Estimated Income Payments
- Does the filing and payment extension apply to required estimated income tax payments?
The deadline for corporate estimated payments due on April 20, May 20, or June 22, 2020 were due on or before July 15, 2020. As a result of the extensions for estimated payments, for Individual and Corporate filers who file on a calendar year basis this means that the first estimated payment, normally due in April, will now be due after the second estimated payment remained due in June.
- Are income tax estimated payments still required to be made by their regular due date?
As a result of the extensions for estimated payments, Individual and Corporate filers who file on a calendar year basis, will have the usual first estimated payment, normally due in April 2020, due after the second estimated payment which remained due in June 2020.
Specific to Corporations
- What relief is available if I believe my income for tax year 2020 will vary substantially between different quarters because of economic disruptions caused by COVID-19?
There is an allowance for estimated payments to be made on annualized basis. This may provide relief at this time for businesses who believe their income for tax year 2020 will vary substantially between different quarters because of economic disruptions caused by COVID-19 and wish to avoid the penalties for insufficient estimated payments.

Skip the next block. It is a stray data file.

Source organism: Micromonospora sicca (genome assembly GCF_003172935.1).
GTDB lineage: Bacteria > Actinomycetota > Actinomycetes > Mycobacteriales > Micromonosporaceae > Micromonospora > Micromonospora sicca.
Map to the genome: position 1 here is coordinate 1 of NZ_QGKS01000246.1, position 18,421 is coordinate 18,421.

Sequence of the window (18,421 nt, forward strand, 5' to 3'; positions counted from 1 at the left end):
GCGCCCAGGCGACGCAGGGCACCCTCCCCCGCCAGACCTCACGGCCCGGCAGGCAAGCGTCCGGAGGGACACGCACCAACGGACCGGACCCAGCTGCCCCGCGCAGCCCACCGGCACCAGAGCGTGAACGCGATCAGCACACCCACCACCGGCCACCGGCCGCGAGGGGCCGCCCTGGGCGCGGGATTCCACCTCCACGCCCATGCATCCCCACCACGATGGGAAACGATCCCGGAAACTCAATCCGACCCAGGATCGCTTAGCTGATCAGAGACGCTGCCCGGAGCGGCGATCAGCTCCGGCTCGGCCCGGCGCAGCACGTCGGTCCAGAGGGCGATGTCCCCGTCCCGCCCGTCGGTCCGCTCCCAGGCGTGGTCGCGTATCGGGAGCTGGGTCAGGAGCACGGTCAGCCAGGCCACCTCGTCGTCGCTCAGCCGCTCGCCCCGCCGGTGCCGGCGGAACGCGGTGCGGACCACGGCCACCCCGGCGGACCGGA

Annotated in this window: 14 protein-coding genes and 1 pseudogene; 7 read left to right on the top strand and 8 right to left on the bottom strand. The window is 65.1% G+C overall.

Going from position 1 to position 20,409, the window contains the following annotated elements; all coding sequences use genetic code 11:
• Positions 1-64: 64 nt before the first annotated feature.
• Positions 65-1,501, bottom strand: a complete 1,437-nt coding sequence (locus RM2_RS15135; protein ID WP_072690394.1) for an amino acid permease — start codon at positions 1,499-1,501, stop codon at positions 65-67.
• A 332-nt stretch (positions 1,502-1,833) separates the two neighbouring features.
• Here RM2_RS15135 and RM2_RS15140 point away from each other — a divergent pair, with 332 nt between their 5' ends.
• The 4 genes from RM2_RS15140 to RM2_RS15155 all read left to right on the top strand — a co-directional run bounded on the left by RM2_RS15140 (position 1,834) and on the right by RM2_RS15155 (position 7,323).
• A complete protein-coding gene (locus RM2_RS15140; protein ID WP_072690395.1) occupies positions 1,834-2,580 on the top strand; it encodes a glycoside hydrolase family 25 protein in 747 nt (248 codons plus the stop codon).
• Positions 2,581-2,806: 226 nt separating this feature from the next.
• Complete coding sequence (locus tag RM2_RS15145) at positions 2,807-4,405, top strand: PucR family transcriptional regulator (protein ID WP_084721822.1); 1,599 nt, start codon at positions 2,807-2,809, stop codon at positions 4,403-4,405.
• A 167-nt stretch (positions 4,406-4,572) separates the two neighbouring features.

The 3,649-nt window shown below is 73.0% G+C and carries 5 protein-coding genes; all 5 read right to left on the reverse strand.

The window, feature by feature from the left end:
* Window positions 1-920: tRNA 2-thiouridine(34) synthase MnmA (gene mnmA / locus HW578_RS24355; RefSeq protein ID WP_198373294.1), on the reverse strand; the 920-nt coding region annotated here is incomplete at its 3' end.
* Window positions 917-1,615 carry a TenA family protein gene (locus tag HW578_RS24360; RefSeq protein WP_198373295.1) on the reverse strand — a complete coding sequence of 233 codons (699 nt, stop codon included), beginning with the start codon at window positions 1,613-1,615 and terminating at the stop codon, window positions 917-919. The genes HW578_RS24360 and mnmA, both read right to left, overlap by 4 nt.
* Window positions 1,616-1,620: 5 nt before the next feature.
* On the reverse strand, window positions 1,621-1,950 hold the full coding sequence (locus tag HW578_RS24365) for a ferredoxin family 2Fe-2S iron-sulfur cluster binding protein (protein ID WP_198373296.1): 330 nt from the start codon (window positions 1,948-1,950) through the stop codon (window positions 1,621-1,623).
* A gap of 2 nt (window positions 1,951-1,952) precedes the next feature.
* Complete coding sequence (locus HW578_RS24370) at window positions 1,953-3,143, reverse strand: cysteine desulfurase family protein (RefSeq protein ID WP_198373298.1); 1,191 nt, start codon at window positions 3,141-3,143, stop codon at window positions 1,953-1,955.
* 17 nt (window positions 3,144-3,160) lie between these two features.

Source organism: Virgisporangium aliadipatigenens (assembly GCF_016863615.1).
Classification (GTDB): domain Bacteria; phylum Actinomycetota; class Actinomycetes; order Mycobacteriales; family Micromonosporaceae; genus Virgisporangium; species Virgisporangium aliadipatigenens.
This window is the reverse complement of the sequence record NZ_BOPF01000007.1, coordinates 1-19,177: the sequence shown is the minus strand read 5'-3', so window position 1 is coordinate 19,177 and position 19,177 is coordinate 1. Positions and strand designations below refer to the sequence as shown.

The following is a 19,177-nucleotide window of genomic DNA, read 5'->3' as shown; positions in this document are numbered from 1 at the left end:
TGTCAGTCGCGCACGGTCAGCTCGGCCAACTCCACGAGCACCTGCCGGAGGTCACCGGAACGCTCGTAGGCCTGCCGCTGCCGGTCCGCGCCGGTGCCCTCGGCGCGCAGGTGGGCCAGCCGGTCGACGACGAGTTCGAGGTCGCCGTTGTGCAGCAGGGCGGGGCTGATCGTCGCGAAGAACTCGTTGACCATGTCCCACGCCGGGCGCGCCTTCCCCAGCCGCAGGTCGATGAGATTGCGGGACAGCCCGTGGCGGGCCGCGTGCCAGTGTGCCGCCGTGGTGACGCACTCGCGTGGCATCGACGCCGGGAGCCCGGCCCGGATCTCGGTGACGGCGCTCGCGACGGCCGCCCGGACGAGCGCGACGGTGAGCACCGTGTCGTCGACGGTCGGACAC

- What if I cannot pay my quarterly estimates because of economic hardship caused by COVID-19?
If your business has closed, a return must be filed even when no tax is due unless the Indiana tax account has been closed using Form BC-100. If your business is closed temporarily and has no tax revenue for a filing period, you must file a return indicating $0 for that period ($0 return). If a business is permanently closed, an Indiana tax account is no longer needed.
If your business simply cannot pay your quarterly estimates because of economic hardship, please call 317-232-0129. Payment plans are available.
- How will excess business losses be handled because of the CARES Act legislation?
At this time, because Indiana conforms to the Internal Revenue Code as in effect on January 1, 2020, Indiana will continue to follow the pre-2020 treatment of excess business losses. Thus, the excess loss would be disallowed for Indiana purposes but would also be available as a net operating loss (NOL) carryforward starting in the year after loss.
- Have the sales tax return due dates and payment dates been extended?
No. DOR has not extended sales tax return due dates or payment dates. Taxpayers should be paying all sales tax in a timely manner in order to avoid interest and penalties.